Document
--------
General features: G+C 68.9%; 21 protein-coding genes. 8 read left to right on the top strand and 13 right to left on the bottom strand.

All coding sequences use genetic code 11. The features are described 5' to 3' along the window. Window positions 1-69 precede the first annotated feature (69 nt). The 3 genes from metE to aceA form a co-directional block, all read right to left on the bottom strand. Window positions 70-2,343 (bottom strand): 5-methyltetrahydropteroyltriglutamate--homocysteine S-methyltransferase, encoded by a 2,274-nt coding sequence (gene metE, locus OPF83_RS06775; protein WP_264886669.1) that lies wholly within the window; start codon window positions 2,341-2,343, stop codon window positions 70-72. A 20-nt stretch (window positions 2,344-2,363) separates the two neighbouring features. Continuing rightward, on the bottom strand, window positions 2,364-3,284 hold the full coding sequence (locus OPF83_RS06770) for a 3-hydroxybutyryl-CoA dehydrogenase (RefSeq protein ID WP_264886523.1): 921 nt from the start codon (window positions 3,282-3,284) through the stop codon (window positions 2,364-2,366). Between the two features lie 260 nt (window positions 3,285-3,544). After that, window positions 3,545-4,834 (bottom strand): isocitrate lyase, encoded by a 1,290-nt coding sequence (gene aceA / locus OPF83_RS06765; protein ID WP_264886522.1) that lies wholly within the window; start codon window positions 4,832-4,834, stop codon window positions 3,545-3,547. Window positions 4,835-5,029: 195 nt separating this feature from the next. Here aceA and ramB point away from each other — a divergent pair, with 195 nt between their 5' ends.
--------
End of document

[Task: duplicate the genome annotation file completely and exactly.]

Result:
General features: G+C 68.9%; 21 protein-coding genes. 8 read left to right on the top strand and 13 right to left on the bottom strand.

All coding sequences use genetic code 11. The features are described 5' to 3' along the window. Window positions 1-69 precede the first annotated feature (69 nt). The 3 genes from metE to aceA form a co-directional block, all read right to left on the bottom strand. Window positions 70-2,343 (bottom strand): 5-methyltetrahydropteroyltriglutamate--homocysteine S-methyltransferase, encoded by a 2,274-nt coding sequence (gene metE, locus OPF83_RS06775; protein WP_264886669.1) that lies wholly within the window; start codon window positions 2,341-2,343, stop codon window positions 70-72. A 20-nt stretch (window positions 2,344-2,363) separates the two neighbouring features. Continuing rightward, on the bottom strand, window positions 2,364-3,284 hold the full coding sequence (locus OPF83_RS06770) for a 3-hydroxybutyryl-CoA dehydrogenase (RefSeq protein ID WP_264886523.1): 921 nt from the start codon (window positions 3,282-3,284) through the stop codon (window positions 2,364-2,366). Between the two features lie 260 nt (window positions 3,285-3,544). After that, window positions 3,545-4,834 (bottom strand): isocitrate lyase, encoded by a 1,290-nt coding sequence (gene aceA / locus OPF83_RS06765; protein ID WP_264886522.1) that lies wholly within the window; start codon window positions 4,832-4,834, stop codon window positions 3,545-3,547. Window positions 4,835-5,029: 195 nt separating this feature from the next. Here aceA and ramB point away from each other — a divergent pair, with 195 nt between their 5' ends.